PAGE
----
L Thursday, July 15, 7 p.m. at Como Lakeside Pavilion and Friday, July 16, 7:30 p.m. at Lake Harriet Bandshell: Minnesota Sinfonia. Making his solo debut with the Sinfonia, led by Artistic Director Jay Fishman, award-winning Russian-American violinist Yevgeny Kutik will perform Mendelssohn’s Violin Concerto in D minor. Born in Minsk, Kutik immigrated to the United States with his family at age 5. He made his major orchestral debut in 2003 at age 18 with Keith Lockhart and the Boston Pops; in 2019, he made his Kennedy Center and Ravinia Festival debuts. The New York Times has praised his “dark-hued tone and razor-sharp technique,” “old-fashioned rhapsodic style [and] rich, sweet tone.” This should be a lovely way to spend a summer evening. Free.
L and V Friday and Saturday, July 16 and 17, 8 p.m.: Jazz Central Studios: Return to Live at JCS. After a year of livestreams only, Jazz Central will return this weekend to live and in person performances for limited-capacity vaccinated audiences. On Friday, pianist Jack Barrett, whose influences have included Chick Corea, Keith Jarrett, Brad Mehldau and Tigran Hamasyan, will perform with his quartet including Jake Baldwin on trumpet, Charlie Bruber on bass and Ben Erlich on drums. Tickets here ($10). Saturday will feature the excellent Doug Haining Quintet, led by the always swinging sax and clarinet player. Tickets here ($10). If you really want to see either or both in person, it’s safest to get tickets. Meanwhile, the livestreams will also continue on the Jazz Central website.
L Friday through Sunday, July 16 through 18 at Caponi Art Park Amphitheater: Theatre 55: “Hair: The Concert Experience.” Let the sun shine in! Hear the Vietnam War-era rock musical about truth, peace and love, performed by people who lived it. Everyone in the cast is 55+. Richard Hitchler is director and producer, Victor Zupanc is music director and keyboard player in the four-piece band. This will be a concert in a bucolic setting with ample space for social distancing, dancing (if you feel like it) and singing along, if you choose; all ticket holders will be given lyric sheets. Bring your own chair or blanket, drinks and snacks. Also July 23 through 25. 7 p.m. Fridays and Saturdays, 3 p.m. Sundays. FMI and tickets ($8 individuals, $20 carpool, $50 vanpool).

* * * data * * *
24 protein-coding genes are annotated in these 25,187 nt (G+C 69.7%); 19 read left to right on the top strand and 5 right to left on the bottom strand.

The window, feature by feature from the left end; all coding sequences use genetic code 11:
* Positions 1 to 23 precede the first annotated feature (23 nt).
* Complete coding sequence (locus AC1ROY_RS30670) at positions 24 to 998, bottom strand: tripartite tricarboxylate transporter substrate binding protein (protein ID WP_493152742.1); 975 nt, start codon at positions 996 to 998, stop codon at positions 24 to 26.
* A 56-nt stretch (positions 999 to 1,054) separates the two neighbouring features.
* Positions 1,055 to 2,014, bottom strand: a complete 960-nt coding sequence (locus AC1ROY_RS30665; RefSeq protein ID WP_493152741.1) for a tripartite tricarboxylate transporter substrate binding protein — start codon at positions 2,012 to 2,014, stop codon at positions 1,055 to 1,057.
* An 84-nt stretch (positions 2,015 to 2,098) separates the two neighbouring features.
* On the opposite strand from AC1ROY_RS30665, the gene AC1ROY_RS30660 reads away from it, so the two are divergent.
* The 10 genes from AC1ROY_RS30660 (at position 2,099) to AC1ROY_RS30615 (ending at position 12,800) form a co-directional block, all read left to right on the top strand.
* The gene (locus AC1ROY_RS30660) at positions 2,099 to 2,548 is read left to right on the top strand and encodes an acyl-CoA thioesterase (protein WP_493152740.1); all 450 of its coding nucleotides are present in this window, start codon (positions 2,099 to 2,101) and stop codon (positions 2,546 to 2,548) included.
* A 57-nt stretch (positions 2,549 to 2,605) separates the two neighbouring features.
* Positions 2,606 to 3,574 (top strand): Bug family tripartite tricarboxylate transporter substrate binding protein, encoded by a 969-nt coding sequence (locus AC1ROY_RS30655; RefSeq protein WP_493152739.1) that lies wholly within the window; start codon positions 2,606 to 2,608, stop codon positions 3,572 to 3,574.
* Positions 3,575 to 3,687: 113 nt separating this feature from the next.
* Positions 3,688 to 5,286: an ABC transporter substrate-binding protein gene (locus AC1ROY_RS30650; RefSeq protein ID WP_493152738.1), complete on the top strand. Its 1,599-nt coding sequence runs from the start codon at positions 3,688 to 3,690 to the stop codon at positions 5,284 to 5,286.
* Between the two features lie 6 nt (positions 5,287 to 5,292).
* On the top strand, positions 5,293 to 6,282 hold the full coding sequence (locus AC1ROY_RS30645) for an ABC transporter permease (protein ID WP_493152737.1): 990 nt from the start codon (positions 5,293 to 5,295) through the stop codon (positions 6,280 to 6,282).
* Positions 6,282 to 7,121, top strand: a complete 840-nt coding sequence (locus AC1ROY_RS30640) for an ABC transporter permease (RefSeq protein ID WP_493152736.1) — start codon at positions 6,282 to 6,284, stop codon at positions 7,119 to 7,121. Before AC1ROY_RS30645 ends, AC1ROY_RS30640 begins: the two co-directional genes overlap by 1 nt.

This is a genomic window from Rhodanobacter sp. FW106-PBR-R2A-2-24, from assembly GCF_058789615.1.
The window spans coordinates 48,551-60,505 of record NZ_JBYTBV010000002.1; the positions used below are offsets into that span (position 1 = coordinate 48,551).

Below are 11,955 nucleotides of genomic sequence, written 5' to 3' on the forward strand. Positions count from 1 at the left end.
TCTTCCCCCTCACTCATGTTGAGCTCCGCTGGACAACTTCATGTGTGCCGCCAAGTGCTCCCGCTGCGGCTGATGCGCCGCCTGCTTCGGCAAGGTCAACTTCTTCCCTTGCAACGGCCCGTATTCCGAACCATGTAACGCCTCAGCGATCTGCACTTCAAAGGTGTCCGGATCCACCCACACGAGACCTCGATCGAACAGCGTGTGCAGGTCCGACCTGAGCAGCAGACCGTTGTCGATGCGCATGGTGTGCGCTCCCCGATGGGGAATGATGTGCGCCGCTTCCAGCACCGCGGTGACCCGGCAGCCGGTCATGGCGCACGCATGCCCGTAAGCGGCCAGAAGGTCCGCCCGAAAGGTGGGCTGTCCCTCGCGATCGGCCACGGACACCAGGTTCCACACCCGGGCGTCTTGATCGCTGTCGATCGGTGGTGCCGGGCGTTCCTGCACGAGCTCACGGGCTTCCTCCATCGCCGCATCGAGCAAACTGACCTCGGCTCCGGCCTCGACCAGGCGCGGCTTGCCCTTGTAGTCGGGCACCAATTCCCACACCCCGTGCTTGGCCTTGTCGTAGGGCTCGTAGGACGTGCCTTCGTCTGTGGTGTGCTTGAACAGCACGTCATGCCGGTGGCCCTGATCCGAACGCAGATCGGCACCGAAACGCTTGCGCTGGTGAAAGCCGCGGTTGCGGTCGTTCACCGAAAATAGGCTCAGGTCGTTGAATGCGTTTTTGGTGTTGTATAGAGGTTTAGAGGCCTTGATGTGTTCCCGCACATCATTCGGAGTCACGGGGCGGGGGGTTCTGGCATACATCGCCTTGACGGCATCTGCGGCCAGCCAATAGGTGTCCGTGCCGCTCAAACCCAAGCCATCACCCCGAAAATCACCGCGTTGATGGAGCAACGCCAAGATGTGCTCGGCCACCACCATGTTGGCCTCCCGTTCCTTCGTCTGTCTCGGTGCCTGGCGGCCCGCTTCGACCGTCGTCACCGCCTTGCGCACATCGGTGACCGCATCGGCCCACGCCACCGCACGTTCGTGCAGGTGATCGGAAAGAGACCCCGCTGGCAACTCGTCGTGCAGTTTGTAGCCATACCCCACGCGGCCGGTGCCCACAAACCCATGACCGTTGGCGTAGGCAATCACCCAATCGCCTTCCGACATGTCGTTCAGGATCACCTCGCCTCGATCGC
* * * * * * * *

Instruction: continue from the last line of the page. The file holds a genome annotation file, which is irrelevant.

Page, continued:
L Saturday and Sunday, July 17 and 18, 10 a.m. to 6 p.m. in Loring Park: 49th Annual Twin Cities Pride Festival. The annual celebration of the LGBTQ+ community returns after a long COVID year plus a month (Pride usually takes place in June). There won’t be a parade, Saturday night concert or fireworks, but there will be music stages, local BIPOC and LGBTQ+ vendors, food courts, a beer garden and free COVID vaccines, most with incentives for getting them, including gift cards. Booths will be spaced out more and everyone is encouraged to follow COVID cautions and courtesies. FMI. Free.